“Barry is an excellent fit for the foundation as a proven leader in the agricultural industry,” said CALF board chair Jeff Elder. “He brings immeasurable experience in agriculture and association management, strong leadership skills and a personal connection to Ag Leadership as a graduate and supporter. We are confident that Barry will not only help maintain the positive momentum that has occurred in the past seven years with Bob Gray, but provide his own perspective and skills to enhance the foundation and program.”

Outgoing CALF President and CEO Bob Gray is retiring after seven years with the foundation. The leadership transition will include Gray staying on in a consultant position for a few months.

“Bob was instrumental in steering the foundation with vision, wisdom, business acumen and patience,” Elder said. “He was a non-alumnus who cared about and believed in Ag Leadership and wanted it to succeed for future generations. He accomplished his goals and set a tone for excellence and positive transformation.”

Full article shared from Growing Produce website.

March Storms Prompt SWP to Boost Allocations

Season’s third upgrade since initial allocations set RDO-Water-California

Author: Tim Hearden, Capital Press

With runoff from the March storms filling Northern California reservoirs, the state Department of Water Resources has upped its anticipated deliveries to State Water Project customers to 60 percent of requested supplies.

In all, the 29 agencies that receive SWP water will get a little more than 2.5 million acre-feet of the nearly 4.2 million acre-feet they sought in 2016, marking the state project’s largest allocation since 65 percent of normal supplies were sent to districts in 2012.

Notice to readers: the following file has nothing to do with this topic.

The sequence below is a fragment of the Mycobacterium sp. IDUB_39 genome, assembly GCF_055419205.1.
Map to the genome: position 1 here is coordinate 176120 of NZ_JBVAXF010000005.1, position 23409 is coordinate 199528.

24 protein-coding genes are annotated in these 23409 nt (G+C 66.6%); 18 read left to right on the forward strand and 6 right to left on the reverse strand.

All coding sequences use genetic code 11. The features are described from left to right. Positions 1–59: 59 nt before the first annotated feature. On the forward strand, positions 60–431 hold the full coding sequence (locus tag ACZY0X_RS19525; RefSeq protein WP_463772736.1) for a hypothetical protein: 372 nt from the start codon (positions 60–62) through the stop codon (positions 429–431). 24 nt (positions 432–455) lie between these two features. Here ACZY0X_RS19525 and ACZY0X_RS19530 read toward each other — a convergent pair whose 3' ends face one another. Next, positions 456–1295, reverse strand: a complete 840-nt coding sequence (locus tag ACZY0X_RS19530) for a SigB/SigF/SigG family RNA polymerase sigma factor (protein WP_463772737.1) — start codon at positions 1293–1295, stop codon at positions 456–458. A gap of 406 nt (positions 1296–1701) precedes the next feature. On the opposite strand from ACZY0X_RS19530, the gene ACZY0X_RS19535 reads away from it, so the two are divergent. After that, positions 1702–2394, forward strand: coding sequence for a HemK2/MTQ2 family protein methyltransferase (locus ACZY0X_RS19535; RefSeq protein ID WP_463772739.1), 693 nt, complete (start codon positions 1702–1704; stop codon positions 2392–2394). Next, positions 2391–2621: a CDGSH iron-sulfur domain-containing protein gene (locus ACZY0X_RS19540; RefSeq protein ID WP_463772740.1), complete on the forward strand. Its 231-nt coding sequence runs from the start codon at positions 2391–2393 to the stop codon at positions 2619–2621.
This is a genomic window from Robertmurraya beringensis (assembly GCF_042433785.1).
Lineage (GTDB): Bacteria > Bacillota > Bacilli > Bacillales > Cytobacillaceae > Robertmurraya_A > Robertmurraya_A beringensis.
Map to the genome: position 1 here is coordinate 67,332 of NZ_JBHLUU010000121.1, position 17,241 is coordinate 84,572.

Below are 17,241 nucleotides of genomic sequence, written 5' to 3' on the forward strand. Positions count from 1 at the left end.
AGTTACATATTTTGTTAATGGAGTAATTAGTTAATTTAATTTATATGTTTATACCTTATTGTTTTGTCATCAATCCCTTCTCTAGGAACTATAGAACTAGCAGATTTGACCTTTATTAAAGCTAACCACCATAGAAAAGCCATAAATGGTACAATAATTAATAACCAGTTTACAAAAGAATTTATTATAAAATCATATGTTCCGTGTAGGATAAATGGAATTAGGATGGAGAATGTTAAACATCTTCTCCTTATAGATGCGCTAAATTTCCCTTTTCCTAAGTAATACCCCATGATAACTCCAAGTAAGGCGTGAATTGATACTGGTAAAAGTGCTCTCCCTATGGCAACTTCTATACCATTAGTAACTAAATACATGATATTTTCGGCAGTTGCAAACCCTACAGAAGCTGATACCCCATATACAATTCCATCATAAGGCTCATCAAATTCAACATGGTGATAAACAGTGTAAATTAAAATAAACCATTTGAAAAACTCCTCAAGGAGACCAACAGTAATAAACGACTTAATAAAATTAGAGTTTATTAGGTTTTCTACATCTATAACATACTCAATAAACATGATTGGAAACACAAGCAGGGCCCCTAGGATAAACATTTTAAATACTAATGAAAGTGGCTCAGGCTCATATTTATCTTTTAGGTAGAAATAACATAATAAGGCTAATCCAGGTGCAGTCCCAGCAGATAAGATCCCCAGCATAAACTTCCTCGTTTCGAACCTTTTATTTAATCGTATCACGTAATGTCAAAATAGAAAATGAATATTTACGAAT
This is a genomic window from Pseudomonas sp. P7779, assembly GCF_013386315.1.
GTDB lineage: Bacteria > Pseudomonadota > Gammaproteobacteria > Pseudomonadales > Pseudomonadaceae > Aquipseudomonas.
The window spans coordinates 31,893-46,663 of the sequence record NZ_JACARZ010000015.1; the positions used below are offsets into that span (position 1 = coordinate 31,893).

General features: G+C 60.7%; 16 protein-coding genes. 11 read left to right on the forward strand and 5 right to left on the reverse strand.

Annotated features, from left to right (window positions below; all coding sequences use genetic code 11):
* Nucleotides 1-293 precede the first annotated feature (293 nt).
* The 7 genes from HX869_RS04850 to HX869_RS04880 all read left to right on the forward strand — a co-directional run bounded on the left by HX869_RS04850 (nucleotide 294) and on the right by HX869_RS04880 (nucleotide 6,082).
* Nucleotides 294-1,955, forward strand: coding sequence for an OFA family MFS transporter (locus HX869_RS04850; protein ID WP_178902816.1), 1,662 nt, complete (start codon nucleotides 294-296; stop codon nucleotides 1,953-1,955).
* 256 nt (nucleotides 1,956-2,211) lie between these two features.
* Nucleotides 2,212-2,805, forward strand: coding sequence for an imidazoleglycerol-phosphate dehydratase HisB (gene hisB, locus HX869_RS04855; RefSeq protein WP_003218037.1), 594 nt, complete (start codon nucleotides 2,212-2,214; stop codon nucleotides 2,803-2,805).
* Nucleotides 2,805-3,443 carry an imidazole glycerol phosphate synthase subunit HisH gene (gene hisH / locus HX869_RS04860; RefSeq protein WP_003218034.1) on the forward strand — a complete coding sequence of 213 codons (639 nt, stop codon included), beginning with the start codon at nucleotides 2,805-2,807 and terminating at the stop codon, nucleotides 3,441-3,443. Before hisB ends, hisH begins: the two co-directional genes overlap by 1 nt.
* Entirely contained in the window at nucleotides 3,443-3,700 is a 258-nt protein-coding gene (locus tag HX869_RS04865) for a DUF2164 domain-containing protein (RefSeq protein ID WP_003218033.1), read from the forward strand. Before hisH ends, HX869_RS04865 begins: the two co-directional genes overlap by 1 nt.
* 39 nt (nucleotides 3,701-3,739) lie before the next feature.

The upgrade announced April 21 was the season’s third since the DWR set its initial allocation at 15 percent in January, later raising it to 30 percent and 45 percent. It’s also likely to be the last upgrade for the year, department spokesman Ted Thomas said in an email.

“Never know what nature will do,” he said, “but in the absence of significant rain and snow, (it’s) doubtful if the allocation will increase.”

The new allocation comes as the U.S. Drought Monitor issued new maps showing improved conditions in much of California, as part of the Central Sierra and San Joaquin Valley emerged from the Exceptional Drought category — the most severe category of drought.

Much of the Sacramento Valley improved from extreme to severe or even moderate drought. However, a large swath of the San Joaquin Valley and Central Coast remain in exceptional drought, according to the monitor.

Even with the wet winter in many places, state and federal officials caution anew that the drought is far from over. Cindy Matthews, a National Weather Service senior hydrologist, said in an email the D3, or extreme drought, classification still means an area is still within the worst 3 percent to 5 percent of droughts on record.

State officials said that while key reservoirs are rising from winter storms, some remain below average for this time of year. The San Luis Reservoir, a key storage body south of the Sacramento-San Joaquin River Delta for both the SWP and federal Central Valley Project, is only at half its 2 million acre-foot capacity and 55 percent of its historical average, largely because of Delta pumping restrictions to protect imperiled fish, the DWR explained.

With an expected transition to La Nina oceanic conditions by next fall, the 2017 water year is too uncertain to abandon preparations for another dry year, officials said.

“Conservation is the surest and easiest way to stretch supplies,” DWR director Mark Cowin said in a statement. “We all need to make the sparing, wise use of water a daily habit.”

Full article shared from Capital Press.